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After successful experiment, ban renewed

SUVA, Fiji (Oceania Flash, Oct. 2, 2008) – New Caledonia’s experimental weekend ban on the sale and consumption of alcohol is to be reimposed for a second weekend, the French High commission announced on Wednesday.

The measure was first introduced in New Caledonia’s capital Nouméa and its close suburbs from Friday 26 September, at 7:00 p.m. until Sunday 28 September, at midnight, on an experimental basis.

But what was first announced as a one-off will now be reconducted, after initial results showed last week’s ban had a very real impact on the small delinquency and alcohol-related crime rate in the areas concerned.

This weekend, the ban is imposed not only on Nouméa but also to its three suburban towns, Dumbéa, Mont-Dore and Païta.

The measure mainly aims at assessing the effectiveness of an alcohol ban to reduce the number of crimes committed in the capital and its suburbs, mostly as a result of open-air drinking sessions by youths.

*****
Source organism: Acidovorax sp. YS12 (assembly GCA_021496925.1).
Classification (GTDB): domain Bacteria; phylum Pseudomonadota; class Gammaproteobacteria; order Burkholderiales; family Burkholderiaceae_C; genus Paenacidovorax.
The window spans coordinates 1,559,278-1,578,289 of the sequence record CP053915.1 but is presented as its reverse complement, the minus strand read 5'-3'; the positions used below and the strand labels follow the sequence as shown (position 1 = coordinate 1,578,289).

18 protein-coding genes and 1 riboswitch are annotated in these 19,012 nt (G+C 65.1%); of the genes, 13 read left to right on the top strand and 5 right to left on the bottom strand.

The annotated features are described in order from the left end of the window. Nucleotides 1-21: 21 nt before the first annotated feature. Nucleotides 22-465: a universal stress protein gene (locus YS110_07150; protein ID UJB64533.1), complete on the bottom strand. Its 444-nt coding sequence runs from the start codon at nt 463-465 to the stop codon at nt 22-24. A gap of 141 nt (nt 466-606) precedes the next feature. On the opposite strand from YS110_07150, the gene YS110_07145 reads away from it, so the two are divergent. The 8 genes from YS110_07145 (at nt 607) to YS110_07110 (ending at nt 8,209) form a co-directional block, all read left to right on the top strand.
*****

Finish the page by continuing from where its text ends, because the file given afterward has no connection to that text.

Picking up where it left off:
Similar measures, in the form of a total ban of the sale of alcohol during weekends, were in force in New Caledonia in the 1980s and 1990s, but were later lifted, in the mid-1990s.

However, latest statistics show that the consumption of alcohol has risen by a staggering 72 percent between 1985 and 2007 while, during the same period, the population growth rate was 57 percent.

The current trial ban could become permanent; once authorities are satisfied it is really effective in the long term.

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